Last Updated on November 9, 2015
Even if this month I am a little late with the statistics, the time to dig into the data has come. For the few readers who are not aware of this, the statistics are derived from the timelines (Part I and Part II) that I publish with a bi-weekly basis.
As usual let us start with the Country Distribution Chart that, unsurprisingly, shows the US on top of all the categories. Following the trend of the last months the UK is immediately behind and emerge over the remaining countries.
The analysis of the Daily Trend Chart shows quite a heterogeneous trend with a first spike at the very beginning of the month and a prominent peak in the central week.
Cyber Crime ranks on top of the Motivations Behind Attacks chart with a percentage in line with August (72.6% vs 69.6%). Hacktivism is practically on the same level of the previous month (16.7% vs 16.5%), whereas Cyber Espionage drops to 10.7% from 13.9%.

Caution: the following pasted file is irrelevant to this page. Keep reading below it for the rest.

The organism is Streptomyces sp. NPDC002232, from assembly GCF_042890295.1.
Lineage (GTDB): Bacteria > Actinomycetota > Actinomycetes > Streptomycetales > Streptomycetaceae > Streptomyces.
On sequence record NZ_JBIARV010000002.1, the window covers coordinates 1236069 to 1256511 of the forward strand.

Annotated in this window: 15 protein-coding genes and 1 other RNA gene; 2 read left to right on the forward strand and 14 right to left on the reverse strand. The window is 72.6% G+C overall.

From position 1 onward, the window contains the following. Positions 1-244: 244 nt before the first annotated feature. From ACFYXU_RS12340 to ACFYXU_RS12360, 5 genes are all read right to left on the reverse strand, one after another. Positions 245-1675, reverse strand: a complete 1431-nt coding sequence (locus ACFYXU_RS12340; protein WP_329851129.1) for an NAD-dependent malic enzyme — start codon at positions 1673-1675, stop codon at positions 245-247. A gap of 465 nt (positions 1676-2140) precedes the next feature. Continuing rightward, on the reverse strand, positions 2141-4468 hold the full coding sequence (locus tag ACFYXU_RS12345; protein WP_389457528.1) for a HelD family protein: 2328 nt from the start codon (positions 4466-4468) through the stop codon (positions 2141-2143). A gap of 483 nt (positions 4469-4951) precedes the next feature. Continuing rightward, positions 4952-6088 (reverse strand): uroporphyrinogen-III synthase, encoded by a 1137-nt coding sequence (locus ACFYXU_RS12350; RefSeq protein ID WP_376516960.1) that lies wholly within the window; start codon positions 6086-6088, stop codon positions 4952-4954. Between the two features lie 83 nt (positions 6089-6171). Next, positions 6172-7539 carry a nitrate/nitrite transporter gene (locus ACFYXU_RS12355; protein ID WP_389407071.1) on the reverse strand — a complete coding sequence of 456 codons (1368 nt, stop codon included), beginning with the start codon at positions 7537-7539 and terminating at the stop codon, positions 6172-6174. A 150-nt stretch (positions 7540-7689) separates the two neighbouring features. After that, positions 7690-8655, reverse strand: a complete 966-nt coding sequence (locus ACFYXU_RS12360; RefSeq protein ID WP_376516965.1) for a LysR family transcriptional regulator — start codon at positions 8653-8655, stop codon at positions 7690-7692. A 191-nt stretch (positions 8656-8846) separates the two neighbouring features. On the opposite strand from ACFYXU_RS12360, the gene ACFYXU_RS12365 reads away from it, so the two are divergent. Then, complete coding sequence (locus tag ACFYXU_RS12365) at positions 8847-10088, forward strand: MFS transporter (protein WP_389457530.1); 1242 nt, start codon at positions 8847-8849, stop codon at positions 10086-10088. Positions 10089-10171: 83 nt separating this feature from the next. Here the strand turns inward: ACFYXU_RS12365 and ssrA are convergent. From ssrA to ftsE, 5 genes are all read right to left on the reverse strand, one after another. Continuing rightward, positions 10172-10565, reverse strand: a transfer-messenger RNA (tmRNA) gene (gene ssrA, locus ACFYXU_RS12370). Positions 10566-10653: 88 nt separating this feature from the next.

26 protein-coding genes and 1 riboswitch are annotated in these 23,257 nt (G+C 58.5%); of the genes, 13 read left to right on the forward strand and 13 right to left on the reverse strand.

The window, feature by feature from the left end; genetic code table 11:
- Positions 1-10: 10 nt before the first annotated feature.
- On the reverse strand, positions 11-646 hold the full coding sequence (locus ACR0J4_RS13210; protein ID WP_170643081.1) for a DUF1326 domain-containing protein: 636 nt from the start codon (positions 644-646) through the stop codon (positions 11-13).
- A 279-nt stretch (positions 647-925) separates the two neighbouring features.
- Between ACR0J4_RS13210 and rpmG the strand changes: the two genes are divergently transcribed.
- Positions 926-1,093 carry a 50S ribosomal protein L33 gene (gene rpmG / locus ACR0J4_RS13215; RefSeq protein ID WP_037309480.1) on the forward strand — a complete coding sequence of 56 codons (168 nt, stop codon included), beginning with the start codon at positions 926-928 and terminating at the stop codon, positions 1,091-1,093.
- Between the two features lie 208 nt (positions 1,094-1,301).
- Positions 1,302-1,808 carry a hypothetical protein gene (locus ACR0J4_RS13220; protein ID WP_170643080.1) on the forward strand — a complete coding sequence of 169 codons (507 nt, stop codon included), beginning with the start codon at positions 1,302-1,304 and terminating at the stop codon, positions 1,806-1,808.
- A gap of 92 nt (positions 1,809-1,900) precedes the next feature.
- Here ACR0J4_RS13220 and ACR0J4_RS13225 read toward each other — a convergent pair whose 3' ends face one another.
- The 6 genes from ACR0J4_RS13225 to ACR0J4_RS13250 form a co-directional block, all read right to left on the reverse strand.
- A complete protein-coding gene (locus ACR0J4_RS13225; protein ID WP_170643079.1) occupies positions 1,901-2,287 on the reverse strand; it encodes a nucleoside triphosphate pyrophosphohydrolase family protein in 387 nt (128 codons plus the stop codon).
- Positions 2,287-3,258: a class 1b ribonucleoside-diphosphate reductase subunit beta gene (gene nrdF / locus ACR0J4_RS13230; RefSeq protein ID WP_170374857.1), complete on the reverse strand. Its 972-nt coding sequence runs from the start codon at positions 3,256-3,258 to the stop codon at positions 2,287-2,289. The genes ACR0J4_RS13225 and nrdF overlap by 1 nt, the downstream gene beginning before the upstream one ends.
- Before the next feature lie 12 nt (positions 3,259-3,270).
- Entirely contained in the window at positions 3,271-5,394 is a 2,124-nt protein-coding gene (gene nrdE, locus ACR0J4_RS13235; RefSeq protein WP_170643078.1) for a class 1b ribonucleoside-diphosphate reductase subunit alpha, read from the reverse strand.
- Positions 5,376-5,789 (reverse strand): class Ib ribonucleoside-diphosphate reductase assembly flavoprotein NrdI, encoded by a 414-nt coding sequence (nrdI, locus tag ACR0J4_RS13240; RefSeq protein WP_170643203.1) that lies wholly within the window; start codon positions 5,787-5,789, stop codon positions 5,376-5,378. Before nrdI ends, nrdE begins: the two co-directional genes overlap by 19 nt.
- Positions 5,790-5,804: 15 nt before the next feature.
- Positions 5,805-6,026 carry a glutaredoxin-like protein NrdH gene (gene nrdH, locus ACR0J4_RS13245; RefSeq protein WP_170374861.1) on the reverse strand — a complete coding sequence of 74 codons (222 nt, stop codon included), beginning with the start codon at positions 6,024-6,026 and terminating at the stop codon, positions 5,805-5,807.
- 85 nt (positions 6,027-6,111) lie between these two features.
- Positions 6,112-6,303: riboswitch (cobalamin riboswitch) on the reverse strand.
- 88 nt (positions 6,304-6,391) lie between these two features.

SQL Injections rank on top of the Attack Techniques chart with 20.2% (was 19% in August). Targeted operations are immediately behind with 17.9% (a noticeable bump in comparison with 12.7% of August), while defacements fall at 10.7% (was 15.2% in August), at the third place among the attacks with a known technique.
The Distribution of Targets chart confirms the industrial sector on top, despite the value registered in September is nearly 10 points down (20.2% vs 29.1% in Aygust). Governments rank at number two with 17.9% (in August was 15.2%), whereas Education institutions complete the podium (10.7% vs 8.9% reported in August).
E-Commerce ranks on top of the September Industry Drill Down chart (29.4%), ahead of Software, Entertainment, Recruiting and Hospitality (all with 11.8%). The Organization Drill Down chart is not particularly meaningful.
As usual, the sample must be taken very carefully since it refers only to discovered attacks included in my timelines, aiming to provide an high level overview of the “cyber landscape”.
If you want to have an idea of how fragile our data are inside the cyberspace, have a look at the timelines of the main Cyber Attacks in 2011, 2012, 2013, 2014 and now 2015 (regularly updated). You may also want to have a look at the Cyber Attack Statistics.
Of course follow @paulsparrows on Twitter for the latest updates, andfeel free to submit remarkable incidents that in your opinion deserve to be included in the timelines (and charts).